The governor’s fish story

by Meredith Angwin

Radioactive Fish

Governor Peter Shumlin caused some controversy when he said that he would not eat fish caught from the Connecticut River due to traces of Strontium found in the flesh of a fish captured nine miles from the Vermont Yankee nuclear plant. Shumlin said he fished in that area as a boy, but would not do so now.

Shumlin said at his weekly press conference that “common sense” led him to this personal decision, but what are the facts? What were radiation levels like in the past, when Shumlin was a boy?  The Vermont Department of Health (DOH) website shows that in 1971, before any local nuclear plants were operating, strontium in fish bones ranged up to 3500 pCi/kg, while now, forty years later, it is around 250 pCi/kg. These historical strontium measurements follow the world-wide trend: background radiation decreases as atmospheric nuclear testing fades into the past.

On average, the fish caught in Shumlin’s youthful expeditions were more radioactive than the fish he is refusing to eat now.

Today’s Fish 


In June 2010, background levels of radioactive strontium were found in fish bones from Connecticut River fish. The DOH was testing the fish as part of its monitoring program for Vermont Yankee. Plant opponents seized on the idea of “radioactive fish.” They wrote letters to the editor saying that nobody should eat Connecticut River fish. “Blinky the Three Eyed Fish” stood in front of Brattleboro High School as people gathered for a Public Service Board meeting in July.

Now, fish and strontium are in the news again. One fish, caught nine miles upstream of the plant in June 2010, showed strontium levels just above detection limits in the flesh of the fish. (For some reason, these fish were analyzed only recently). Strontium is chemically similar to calcium, and usually appears in the bones and scales of the fish, not the flesh. However, the amount of strontium in the flesh was low, very close to the detection limits. The amount of strontium in the flesh of the fish was no hazard to anyone’s health.

Due to atmospheric nuclear testing in the fifties and sixties, there’s a fair amount of radioactive strontium in the environment. It will show up with careful analysis, and all these fish are analyzed very carefully. Indeed, it is hard to find a lab that will do these low-level analyses (called hard-to-detect analyses). DOH recently changed labs, due to inconsistent results from one of their contract labs. (The DOH website is a good resource for this issue.)

The fact that the fish was nine miles upstream of the plant was also confusing. The upstream fish were supposed to be the control-group for fish caught near the plant. Though fish do swim, it is worth noting that none of the fish caught near the plant showed any strontium in their flesh. Looking at the data, the DOH radiological chief, Bill Irwin, said that his group did not believe the source of the strontium was Vermont Yankee.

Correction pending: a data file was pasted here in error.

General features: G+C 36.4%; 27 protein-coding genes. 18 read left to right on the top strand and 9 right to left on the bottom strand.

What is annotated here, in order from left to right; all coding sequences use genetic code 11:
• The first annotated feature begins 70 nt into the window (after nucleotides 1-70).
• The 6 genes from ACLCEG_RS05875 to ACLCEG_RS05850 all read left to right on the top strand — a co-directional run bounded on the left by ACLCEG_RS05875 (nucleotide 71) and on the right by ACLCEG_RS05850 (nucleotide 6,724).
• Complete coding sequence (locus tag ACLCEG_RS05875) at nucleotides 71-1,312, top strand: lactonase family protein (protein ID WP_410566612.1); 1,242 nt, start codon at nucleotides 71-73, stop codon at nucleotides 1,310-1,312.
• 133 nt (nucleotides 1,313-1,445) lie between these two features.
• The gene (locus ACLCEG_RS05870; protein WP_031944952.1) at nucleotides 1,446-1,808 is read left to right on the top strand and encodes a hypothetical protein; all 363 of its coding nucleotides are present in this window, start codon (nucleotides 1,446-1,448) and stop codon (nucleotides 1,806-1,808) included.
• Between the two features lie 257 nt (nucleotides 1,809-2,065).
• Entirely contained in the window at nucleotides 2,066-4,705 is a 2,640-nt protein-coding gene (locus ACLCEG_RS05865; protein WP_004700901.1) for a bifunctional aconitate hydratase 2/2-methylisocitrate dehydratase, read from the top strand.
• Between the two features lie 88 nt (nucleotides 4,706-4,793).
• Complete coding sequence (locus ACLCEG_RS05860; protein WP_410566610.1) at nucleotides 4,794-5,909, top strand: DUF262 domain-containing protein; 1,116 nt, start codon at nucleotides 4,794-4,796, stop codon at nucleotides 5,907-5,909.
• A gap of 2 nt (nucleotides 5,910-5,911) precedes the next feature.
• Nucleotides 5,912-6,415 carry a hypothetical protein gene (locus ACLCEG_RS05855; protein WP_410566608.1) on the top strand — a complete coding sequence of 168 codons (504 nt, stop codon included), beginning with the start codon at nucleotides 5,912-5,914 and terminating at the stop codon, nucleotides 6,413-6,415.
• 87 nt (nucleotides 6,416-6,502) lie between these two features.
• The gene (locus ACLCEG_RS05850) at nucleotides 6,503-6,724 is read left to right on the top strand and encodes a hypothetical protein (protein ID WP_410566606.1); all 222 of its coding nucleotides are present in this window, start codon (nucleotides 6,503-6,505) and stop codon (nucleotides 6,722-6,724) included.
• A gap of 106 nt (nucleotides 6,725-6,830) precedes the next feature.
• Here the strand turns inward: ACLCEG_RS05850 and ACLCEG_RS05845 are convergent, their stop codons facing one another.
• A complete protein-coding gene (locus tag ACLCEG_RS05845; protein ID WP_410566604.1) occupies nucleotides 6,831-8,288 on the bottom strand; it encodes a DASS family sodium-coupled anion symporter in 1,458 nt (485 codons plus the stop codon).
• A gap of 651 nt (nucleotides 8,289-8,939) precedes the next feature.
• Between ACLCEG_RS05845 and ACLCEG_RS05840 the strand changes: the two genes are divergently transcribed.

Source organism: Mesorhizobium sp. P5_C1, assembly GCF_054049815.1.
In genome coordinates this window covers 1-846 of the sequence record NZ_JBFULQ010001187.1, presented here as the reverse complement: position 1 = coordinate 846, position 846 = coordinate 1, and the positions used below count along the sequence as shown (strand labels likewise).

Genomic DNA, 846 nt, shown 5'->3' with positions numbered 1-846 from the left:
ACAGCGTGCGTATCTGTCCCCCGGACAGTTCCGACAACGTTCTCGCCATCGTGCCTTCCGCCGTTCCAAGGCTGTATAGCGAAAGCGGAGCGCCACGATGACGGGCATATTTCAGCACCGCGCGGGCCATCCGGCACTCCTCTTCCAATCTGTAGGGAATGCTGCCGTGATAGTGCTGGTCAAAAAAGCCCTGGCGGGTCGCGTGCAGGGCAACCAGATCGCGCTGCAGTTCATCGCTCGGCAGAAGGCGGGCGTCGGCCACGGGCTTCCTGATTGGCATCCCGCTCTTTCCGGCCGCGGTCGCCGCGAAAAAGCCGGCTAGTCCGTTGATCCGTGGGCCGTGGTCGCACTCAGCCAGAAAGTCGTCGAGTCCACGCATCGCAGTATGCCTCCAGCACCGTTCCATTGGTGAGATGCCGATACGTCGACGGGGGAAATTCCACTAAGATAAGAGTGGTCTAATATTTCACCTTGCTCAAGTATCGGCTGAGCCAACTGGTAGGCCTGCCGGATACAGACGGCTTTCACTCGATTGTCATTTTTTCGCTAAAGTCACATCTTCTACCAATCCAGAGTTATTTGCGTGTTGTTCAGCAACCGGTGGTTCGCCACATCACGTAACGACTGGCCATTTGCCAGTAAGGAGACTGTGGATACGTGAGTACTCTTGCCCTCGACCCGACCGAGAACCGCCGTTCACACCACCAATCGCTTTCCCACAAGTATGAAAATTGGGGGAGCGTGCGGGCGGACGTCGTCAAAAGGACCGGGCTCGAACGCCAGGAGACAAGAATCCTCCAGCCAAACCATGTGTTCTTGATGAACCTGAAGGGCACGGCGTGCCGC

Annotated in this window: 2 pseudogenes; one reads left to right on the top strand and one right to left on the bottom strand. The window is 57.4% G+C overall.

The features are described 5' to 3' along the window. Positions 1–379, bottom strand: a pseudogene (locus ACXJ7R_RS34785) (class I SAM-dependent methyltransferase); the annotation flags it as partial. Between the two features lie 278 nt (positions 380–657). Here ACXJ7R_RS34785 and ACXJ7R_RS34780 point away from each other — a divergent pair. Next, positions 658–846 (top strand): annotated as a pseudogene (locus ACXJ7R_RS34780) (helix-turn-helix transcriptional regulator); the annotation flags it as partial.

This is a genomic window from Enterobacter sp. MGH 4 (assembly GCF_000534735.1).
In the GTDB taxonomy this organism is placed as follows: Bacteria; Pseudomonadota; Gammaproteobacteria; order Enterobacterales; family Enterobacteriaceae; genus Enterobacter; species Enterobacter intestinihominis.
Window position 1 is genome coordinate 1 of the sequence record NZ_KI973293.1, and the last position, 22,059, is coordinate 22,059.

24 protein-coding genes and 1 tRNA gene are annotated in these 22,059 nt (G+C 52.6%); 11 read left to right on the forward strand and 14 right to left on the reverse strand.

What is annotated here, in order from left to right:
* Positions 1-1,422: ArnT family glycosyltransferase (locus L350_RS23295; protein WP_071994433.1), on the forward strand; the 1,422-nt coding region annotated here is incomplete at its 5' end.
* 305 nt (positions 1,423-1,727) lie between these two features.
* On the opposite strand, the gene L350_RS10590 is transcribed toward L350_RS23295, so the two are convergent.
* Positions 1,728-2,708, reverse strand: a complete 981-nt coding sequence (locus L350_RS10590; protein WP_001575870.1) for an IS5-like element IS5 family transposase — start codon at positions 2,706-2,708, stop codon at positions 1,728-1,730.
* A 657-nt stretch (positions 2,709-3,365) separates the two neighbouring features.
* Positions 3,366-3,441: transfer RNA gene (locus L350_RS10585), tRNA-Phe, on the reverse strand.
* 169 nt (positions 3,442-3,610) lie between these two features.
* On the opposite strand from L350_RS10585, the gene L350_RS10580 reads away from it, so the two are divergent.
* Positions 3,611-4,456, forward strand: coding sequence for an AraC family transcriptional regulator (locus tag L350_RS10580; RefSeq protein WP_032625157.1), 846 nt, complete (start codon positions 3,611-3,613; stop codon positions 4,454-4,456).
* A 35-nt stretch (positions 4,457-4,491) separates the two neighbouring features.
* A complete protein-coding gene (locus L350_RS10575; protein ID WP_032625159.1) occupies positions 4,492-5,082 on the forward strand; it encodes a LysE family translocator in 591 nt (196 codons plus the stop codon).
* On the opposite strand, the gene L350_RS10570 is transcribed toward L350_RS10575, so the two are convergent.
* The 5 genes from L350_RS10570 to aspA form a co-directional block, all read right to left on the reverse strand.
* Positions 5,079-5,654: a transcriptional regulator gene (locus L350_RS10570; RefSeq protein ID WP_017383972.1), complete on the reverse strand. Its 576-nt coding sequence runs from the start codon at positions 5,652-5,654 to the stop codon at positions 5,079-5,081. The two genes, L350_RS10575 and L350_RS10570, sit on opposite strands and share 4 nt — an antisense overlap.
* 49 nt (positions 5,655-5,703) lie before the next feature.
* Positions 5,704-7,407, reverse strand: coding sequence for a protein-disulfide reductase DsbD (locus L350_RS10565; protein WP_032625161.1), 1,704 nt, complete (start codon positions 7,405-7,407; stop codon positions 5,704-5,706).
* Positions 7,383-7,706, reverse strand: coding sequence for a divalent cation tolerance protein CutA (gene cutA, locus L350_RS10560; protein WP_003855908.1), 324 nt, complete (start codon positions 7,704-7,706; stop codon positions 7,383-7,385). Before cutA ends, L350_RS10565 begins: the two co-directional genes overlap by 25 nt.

The Fish and Governor Shumlin

When Governor Shumlin heard about the strontium, however, he issued a strongly worded statement. He said Entergy was putting their profits ahead of the safety of Vermonters. He also said that he had asked Entergy to keep running their tritium extraction wells, and they hadn’t done so.

Entergy immediately pointed out that their extraction wells had never shown any detectable strontium, just tritium. Irwin of DOH said that “we would need to see a pathway between the source and the fish.” Since there was no strontium in the groundwater, there was no obvious pathway.

The next day, at the press conference, Shumlin had to admit that Vermont Yankee might not be the source of the strontium. The press conference video shows a sort of dance, to and from the microphone, with Harry Chen of the Department of Health saying that the fish were safe to eat, and Shumlin explaining that Science might say one thing, but his Common Sense told him that he shouldn’t eat the fish. Shumlin said he had fished in the lower Connecticut area as a boy, but he would not do so now.

Oliver Olson, representative from Londonderry, responded by writing a letter to Shumlin, accusing the governor of hurting Vermont tourism by saying fish in the Connecticut River were unsafe to eat. Shumlin then issued another statement saying that not eating the fish was his “personal choice.”

Shumlin and the Fish and the Lawsuit

Shumlin’s actions do not help the state’s position in courts of law. One of the key features of the Entergy lawsuit is the assertion that the state has attempted to regulate radiological safety, which is the privilege of the federal government. In this case, Shumlin made statements about radiological safety, completely unsupported by scientific evidence. Shumlin also asserted that Entergy needed to take certain actions to protect the public from radiological danger: Entergy should pump more water from their extraction wells. In doing this, Shumlin publicly took over the NRC’s role. His actions will not strengthen the State’s position in court.

2 thoughts on “The governor’s fish story

  1. And now The Gov wants to excavate gravel from rivers around the state “as they fill up,” completely disregarding the basic scientific fact that stable river systems CONSTANTLY fill up (aggrade) and scour down (erode) their beds and banks. That’s how their energies are balanced and dissipated, preventing hugely destructive floods. *smack head*

  2. If is was 3500 pCi/kg in 1971, and forty years later, it is about 250 pCi/kg, it must have been much higher in 50s and 60s when all the atomic testing took place.

    Caven can you do a calc showing what it might have been in the 50s?

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